The head of the Nelson Environment Centre says action on climate change begins at home.
The almost 50-year-old independent non-profit organisation has helped the Nelson Tasman community to live more sustainably and has advised on ways to reduce human impact on the environment.
Manager Anton Drazevic is applauding a new report on farming's impact on climate change.
The message contained in the Intergovernmental Panel on Climate Change's report was to eat less meat and dairy to help save the planet.
The document prepared by more than 100 scientists said people in the West were eating too much meat and dairy, which was fuelling global warming.
The report analysed how climate change threatened forests and fields, how farming could stem global warming and how to balance the two so that growing populations had enough to eat.
However, Mr Drazevic said everyone had a part to play.
"It begins at home, and quite often I get asked, 'why should we make the effort here when you look at countries like China and Indonesia with their huge populations'.
"I say all you need to do is look out the window - we're privileged to live in this amazing country which is beautiful, clean and prosperous," he said.
Mr Drazevic said the report would go a long way to draw attention to a global problem, and that New Zealand had a responsibility as a First World nation to lead.
He said history proved that humans could effect change.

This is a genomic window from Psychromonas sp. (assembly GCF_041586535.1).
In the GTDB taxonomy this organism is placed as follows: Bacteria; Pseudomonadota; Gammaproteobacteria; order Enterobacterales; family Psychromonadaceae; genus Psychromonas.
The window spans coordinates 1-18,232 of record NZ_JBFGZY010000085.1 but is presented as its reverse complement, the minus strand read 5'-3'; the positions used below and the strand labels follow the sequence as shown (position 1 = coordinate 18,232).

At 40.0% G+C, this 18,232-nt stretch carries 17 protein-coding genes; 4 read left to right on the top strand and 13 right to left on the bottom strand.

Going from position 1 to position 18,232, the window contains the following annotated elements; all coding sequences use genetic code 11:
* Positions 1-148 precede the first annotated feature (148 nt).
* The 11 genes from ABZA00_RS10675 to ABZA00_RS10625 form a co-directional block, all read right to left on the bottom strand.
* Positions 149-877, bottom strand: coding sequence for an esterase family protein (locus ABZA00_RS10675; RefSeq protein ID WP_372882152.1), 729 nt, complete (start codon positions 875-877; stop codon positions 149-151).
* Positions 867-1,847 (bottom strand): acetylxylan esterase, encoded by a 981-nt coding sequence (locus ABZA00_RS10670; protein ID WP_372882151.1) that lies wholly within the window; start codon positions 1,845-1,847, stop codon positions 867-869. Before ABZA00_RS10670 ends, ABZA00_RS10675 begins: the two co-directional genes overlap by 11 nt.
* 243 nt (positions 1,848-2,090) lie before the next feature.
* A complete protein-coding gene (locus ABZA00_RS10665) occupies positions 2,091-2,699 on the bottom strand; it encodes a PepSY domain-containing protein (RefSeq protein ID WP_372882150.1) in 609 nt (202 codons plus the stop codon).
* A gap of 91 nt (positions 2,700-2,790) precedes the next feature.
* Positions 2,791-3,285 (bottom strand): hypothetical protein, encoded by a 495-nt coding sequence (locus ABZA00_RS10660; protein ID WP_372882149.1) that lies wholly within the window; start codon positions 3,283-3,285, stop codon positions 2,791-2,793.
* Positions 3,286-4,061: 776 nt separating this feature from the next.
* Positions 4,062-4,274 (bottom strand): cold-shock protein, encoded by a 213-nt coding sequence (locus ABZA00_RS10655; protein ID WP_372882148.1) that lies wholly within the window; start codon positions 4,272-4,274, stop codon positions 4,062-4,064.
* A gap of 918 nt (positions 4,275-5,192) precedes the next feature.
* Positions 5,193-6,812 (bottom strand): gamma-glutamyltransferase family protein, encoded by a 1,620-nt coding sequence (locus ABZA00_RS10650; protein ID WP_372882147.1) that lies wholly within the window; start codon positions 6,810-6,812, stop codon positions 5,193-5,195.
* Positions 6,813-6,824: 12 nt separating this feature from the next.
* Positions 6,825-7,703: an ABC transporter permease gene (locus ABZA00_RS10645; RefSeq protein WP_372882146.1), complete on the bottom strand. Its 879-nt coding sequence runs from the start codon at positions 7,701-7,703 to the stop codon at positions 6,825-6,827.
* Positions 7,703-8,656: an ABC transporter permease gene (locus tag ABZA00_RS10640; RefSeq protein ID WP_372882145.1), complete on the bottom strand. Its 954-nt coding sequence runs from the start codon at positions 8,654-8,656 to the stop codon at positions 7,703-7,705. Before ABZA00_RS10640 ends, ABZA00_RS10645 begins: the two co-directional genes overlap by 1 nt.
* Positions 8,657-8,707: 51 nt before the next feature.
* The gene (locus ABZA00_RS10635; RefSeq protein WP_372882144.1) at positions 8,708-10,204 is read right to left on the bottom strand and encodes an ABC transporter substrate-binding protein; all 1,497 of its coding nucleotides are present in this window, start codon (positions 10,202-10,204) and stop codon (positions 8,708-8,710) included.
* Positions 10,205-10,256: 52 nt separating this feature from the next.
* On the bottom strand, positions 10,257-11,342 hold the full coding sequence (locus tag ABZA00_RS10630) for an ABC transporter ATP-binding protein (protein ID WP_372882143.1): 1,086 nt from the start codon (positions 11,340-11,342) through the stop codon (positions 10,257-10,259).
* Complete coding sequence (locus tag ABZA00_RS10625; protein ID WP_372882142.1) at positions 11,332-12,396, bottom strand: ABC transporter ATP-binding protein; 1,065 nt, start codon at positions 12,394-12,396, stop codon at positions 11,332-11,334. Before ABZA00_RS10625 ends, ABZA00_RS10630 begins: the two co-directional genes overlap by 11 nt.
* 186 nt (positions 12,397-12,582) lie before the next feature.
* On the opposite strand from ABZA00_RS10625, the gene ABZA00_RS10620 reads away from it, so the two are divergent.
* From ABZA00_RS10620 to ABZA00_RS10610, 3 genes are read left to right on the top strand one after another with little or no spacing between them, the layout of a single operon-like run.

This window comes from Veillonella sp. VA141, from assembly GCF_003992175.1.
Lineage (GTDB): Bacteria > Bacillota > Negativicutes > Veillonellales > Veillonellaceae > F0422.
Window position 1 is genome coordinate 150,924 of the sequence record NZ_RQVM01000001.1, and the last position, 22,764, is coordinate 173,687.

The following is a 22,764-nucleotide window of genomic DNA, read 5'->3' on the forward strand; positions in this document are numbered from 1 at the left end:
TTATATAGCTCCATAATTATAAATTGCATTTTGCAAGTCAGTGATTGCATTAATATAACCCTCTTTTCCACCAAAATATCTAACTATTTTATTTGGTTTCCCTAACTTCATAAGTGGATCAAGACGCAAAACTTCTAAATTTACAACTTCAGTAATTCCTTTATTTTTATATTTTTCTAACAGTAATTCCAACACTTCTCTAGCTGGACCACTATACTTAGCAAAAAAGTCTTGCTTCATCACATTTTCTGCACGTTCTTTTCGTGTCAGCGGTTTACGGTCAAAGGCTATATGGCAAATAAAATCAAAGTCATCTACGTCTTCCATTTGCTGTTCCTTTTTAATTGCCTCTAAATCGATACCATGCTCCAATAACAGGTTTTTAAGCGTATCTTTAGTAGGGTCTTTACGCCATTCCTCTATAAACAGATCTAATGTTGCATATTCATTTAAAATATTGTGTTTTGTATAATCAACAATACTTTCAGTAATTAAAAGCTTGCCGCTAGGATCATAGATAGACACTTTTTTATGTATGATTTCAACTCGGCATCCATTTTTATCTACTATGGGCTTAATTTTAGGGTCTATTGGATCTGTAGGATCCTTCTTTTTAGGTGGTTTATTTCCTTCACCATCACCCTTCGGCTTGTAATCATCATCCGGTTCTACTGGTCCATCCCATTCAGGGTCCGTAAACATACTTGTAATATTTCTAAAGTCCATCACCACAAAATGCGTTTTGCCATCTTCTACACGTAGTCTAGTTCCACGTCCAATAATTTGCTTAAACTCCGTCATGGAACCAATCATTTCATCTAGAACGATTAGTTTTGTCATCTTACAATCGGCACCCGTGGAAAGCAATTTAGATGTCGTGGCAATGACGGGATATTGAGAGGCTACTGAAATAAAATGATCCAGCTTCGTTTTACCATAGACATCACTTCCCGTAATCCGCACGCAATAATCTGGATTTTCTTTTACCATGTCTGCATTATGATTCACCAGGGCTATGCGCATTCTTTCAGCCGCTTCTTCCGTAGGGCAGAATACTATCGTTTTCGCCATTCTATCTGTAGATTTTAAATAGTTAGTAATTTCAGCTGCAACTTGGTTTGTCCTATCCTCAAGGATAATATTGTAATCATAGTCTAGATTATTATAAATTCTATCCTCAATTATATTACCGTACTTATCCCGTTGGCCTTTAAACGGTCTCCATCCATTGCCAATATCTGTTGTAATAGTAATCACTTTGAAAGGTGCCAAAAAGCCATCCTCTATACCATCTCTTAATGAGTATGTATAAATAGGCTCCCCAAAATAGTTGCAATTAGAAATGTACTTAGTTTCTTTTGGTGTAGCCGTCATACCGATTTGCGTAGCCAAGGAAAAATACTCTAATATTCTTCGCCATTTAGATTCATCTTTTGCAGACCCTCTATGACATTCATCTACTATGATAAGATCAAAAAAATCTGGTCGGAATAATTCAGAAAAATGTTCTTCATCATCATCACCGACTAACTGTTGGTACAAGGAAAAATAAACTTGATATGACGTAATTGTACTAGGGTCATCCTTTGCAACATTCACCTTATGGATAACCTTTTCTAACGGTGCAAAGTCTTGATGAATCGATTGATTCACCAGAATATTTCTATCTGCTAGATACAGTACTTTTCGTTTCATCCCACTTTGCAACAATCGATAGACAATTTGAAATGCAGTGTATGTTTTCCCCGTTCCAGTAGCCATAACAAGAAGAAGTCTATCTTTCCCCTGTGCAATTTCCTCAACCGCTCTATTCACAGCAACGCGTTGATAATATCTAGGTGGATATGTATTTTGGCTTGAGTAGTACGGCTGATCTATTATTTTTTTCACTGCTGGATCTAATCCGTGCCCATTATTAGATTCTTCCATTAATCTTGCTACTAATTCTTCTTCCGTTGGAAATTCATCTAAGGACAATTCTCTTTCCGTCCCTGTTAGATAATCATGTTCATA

"Twenty-five years ago the world got together and formed a response to deal with the ozone layer depletion with the reduction in chlorofluorocarbon use.
"We sure as hell can do the same thing again to reduce the impact we're having on our environment."
Mr Drazevic said farmers were part of the community and connected to the land, and no doubt wanted to see sustainable business practises encouraged to create legacies for their children.
"I appreciate the pressure that farmers are under and what we need to do is support and provide a framework to help them transfer to more sustainable practises."
Farmers were under increased pressure, said a member of the Rural Support Trust.
The trust was a network of national coordinators who helped farmers connect with support ranging from financial advice to mental health.
Its top of the South Island coordinator Barbara Stuart, who is also a farmer, worried the report would now add to the stigma farmers faced.
"Right now farmers are under a huge amount of pressure and there's a lot of stigma around being a farmer, but this is not just a farmer problem - it's a whole New Zealand problem."
Mrs Stuart said that was because 48 percent of New Zealand's export income was from agriculture.
The IPCC was also calling for stemming the loss and waste of edible food, which was estimated to account for at least 8 percent of man-made greenhouse gases.
Anton Drazevic said 40 percent of food produced globally was wasted.
"That's a phenomenal figure when you think about it."
He said a pilot scheme, Kai Rescue, which was run by the centre could be a model for others.
"We collect excess food from supermarkets and the like, that for whatever reason can't be sold, whether it's bruised, bumped, over-sized or is hitting its best-before date.
"We bring it back here, re-pack it and hand it out to about 51 different charitable organisations which then share that food with community members who appreciate it and need it."
Mr Drazevic said the pilot scheme had collected more then 240 tonnes of food.
"The programme has grown to a scale where some days we turn over more than a tonne in food and we are collecting and sharing the equivalent of five and half to six and a half thousand meals per week."
Mr Drazevic said the programme was run by a team of 30 volunteers.